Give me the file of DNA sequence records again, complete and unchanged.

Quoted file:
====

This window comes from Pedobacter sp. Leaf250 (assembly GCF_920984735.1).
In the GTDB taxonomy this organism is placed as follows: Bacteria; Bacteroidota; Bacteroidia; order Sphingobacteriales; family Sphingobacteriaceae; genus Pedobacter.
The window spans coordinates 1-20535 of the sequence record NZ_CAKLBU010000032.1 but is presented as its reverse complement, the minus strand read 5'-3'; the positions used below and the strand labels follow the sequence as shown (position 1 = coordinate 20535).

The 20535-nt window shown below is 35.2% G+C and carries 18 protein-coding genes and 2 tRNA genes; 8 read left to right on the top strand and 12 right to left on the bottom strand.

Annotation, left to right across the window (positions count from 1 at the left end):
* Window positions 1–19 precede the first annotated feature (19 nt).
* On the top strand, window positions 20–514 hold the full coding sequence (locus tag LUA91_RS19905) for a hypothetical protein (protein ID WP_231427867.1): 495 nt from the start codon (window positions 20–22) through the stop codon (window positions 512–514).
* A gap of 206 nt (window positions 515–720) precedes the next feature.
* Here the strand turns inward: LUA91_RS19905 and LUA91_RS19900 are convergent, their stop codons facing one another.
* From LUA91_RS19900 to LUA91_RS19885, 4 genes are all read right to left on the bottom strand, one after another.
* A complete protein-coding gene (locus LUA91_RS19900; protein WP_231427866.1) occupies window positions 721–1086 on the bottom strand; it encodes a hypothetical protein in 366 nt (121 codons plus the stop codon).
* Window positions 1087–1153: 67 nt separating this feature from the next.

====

This window comes from Pedobacter sp. Leaf250 (assembly GCF_920984735.1).
In the GTDB taxonomy this organism is placed as follows: Bacteria; Bacteroidota; Bacteroidia; order Sphingobacteriales; family Sphingobacteriaceae; genus Pedobacter.
The window spans coordinates 1-20535 of the sequence record NZ_CAKLBU010000032.1 but is presented as its reverse complement, the minus strand read 5'-3'; the positions used below and the strand labels follow the sequence as shown (position 1 = coordinate 20535).

The 20535-nt window shown below is 35.2% G+C and carries 18 protein-coding genes and 2 tRNA genes; 8 read left to right on the top strand and 12 right to left on the bottom strand.

Annotation, left to right across the window (positions count from 1 at the left end):
* Window positions 1–19 precede the first annotated feature (19 nt).
* On the top strand, window positions 20–514 hold the full coding sequence (locus tag LUA91_RS19905) for a hypothetical protein (protein ID WP_231427867.1): 495 nt from the start codon (window positions 20–22) through the stop codon (window positions 512–514).
* A gap of 206 nt (window positions 515–720) precedes the next feature.
* Here the strand turns inward: LUA91_RS19905 and LUA91_RS19900 are convergent, their stop codons facing one another.
* From LUA91_RS19900 to LUA91_RS19885, 4 genes are all read right to left on the bottom strand, one after another.
* A complete protein-coding gene (locus LUA91_RS19900; protein WP_231427866.1) occupies window positions 721–1086 on the bottom strand; it encodes a hypothetical protein in 366 nt (121 codons plus the stop codon).
* Window positions 1087–1153: 67 nt separating this feature from the next.